Thousands of people are arrested in California every year. However, only a small percentage of these people are actually indicted. While you may know an indictment has something to do with a criminal charge, you may not exactly know what they are or how someone can be indicted.
Many of us have heard about indictments in the news or popular TV shows. However, most people are unaware that the concept and rights surrounding an indictment of a grand jury come from the United States Constitution itself. The constitution indicates that anyone facing a capital, or serious crime, should only be charged upon indictment by a grand jury.
The indictment itself is essentially a formal accusation that a person has committed a serious offense. For federal cases, all felony offenses require an indictment.
What is a Grand Jury?
Not all cases require that felony charges be initiated via an indictment. In California, state law explains when indictments are used and what constitutes a grand jury for purposes of an indictment. A separate grand jury is selected to serve for each county and the numerical makeup of the grand jury is based on that county’s population.
In larger counties where the population exceeds 4 million people (e.g., Los Angeles County), there must be 23 members of a grand jury. In counties where the population does not exceed 20,000, there will only be 11 members of a grand jury. Grand juries in all other counties have 19 members.
A grand jury is made up of the same pool of individuals in the community as any other jury. However, the grand jury does not meet in public. Not even a defense attorney is present during this process. Rather, this is an opportunity for the prosecutor to present evidence to the grand jury to see if there is sufficient evidence to move forward with the case.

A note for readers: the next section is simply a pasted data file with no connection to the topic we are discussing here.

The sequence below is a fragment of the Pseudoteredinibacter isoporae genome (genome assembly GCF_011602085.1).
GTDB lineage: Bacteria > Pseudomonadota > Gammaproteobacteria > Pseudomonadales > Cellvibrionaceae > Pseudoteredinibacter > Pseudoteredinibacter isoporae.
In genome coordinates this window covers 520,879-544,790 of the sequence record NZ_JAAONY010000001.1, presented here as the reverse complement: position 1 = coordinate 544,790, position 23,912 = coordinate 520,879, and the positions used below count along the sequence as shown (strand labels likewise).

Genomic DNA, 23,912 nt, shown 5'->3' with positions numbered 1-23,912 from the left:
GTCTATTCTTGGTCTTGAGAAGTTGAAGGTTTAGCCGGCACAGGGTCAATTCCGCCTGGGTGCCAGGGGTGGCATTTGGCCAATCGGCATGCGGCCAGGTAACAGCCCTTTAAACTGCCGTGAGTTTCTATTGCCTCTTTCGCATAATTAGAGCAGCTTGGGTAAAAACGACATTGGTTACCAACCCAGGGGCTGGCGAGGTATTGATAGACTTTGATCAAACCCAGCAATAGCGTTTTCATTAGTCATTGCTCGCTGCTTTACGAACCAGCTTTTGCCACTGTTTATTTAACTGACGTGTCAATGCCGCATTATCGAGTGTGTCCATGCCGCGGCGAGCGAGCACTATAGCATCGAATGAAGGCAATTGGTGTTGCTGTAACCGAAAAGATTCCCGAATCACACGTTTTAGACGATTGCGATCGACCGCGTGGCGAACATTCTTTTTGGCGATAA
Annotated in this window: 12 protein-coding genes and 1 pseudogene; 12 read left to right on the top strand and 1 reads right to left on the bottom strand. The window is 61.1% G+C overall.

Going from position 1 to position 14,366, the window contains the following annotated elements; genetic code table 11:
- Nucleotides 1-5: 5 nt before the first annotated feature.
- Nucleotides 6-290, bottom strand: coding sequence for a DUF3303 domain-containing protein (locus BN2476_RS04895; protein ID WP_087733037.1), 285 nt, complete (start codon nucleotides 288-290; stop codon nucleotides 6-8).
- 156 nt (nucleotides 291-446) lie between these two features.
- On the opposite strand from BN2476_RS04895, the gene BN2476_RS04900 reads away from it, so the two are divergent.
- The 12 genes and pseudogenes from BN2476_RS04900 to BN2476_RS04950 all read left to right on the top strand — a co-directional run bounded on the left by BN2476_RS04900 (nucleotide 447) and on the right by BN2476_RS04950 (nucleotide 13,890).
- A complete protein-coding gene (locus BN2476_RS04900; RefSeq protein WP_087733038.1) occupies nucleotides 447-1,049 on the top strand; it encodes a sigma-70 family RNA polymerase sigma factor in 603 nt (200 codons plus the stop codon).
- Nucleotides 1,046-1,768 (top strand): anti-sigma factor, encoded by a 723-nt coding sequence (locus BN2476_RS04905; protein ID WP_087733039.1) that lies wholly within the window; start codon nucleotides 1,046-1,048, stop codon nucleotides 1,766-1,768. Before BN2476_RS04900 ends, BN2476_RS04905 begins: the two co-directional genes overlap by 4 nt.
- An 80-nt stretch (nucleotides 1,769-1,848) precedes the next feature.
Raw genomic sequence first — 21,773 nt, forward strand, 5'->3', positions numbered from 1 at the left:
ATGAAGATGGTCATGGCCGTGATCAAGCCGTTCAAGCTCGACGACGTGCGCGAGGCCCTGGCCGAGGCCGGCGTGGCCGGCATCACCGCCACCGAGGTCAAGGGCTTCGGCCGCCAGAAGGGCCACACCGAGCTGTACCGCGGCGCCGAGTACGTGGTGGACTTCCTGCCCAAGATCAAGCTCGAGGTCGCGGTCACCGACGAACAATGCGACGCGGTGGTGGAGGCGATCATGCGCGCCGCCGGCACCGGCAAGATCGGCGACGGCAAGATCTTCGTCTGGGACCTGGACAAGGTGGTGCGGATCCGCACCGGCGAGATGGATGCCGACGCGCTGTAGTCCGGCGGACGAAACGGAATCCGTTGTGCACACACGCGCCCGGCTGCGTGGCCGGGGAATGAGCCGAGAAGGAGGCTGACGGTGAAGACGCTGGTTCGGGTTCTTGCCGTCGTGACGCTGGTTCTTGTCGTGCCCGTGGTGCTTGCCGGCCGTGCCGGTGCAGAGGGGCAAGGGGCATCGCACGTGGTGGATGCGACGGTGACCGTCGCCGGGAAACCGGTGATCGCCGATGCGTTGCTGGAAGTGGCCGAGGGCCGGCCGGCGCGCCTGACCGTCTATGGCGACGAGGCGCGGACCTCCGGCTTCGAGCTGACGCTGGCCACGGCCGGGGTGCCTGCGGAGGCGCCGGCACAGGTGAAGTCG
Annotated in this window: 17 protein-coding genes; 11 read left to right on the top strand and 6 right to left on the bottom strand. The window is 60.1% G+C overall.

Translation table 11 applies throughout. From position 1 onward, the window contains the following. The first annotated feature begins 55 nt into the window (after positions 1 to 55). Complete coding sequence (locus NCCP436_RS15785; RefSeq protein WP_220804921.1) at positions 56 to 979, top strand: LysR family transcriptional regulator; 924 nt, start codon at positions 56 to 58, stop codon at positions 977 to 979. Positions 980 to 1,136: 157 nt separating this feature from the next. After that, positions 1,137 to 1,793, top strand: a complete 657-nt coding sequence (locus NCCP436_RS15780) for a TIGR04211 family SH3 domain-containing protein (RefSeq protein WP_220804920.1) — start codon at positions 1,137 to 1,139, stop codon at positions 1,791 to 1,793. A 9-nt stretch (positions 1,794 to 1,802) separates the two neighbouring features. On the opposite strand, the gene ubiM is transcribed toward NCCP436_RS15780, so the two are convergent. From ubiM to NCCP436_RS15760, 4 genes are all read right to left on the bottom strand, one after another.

A grand jury hearing is much like a trial. However, the big difference is that you won’t find any defendant or accused in the proceeding, nor will there be a defense attorney present to cross-examine witnesses or challenge the evidence or testimony. The grand jurors are there to determine if there is enough evidence to initiate formal criminal charges. These proceedings, while formal, are secret or private. They are not open to the public, which differs from the vast majority of the rest of the proceedings in a criminal case.
If the grand jury does indict, meaning they determine there is probable cause to believe the accused committed a particular crime, then the indictment is formalized for the charges presented. The standard of proof is not beyond a reasonable doubt like it would be for a jury trial.
Instead, the standard of proof is a preponderance of the evidence (which means more likely than not or greater than 51%) that probable cause exists to believe the accused committed a crime.
What Do I Do if I Am Indicted?
Once a person is indicted, the court will issue a warrant for the accused person’s arrest. Under certain circumstances, you may receive a citation and a summons to appear in court as an alternative to indictment.
Depending on the charges listed in the indictment, the person may or may not be entitled to release from custody upon arrest. Clearly, the best way to fight or defend oneself against any charges is to get out of jail as soon as possible. This will help them plan their defense and assist their attorney in preparing the case.
If the accused is not immediately released on bond or bail, they will go before a judge for the formal reading of the charges. The judge will review the probable cause finding. The accused is entitled to the representation of a defense attorney who can make arguments against a finding of probable cause. Most of the time, however, a judge will find that probable cause exists and bond/bail will be set, and a future court date will be set for further proceedings in the case.
Contact an Attorney for Help With Your Case
If you’ve been indicted, it is critical you contact an experienced defense attorney as soon as possible. Your attorney will be familiar with the court and criminal procedures and help you navigate the criminal defense process to achieve the best possible outcome in your case.
The attorney will work to lessen a potential sentence or fight for an acquittal if you have been wrongfully accused or wrongfully charged. They also can look for errors in the Indictment, as well as any suppression issues which might exist.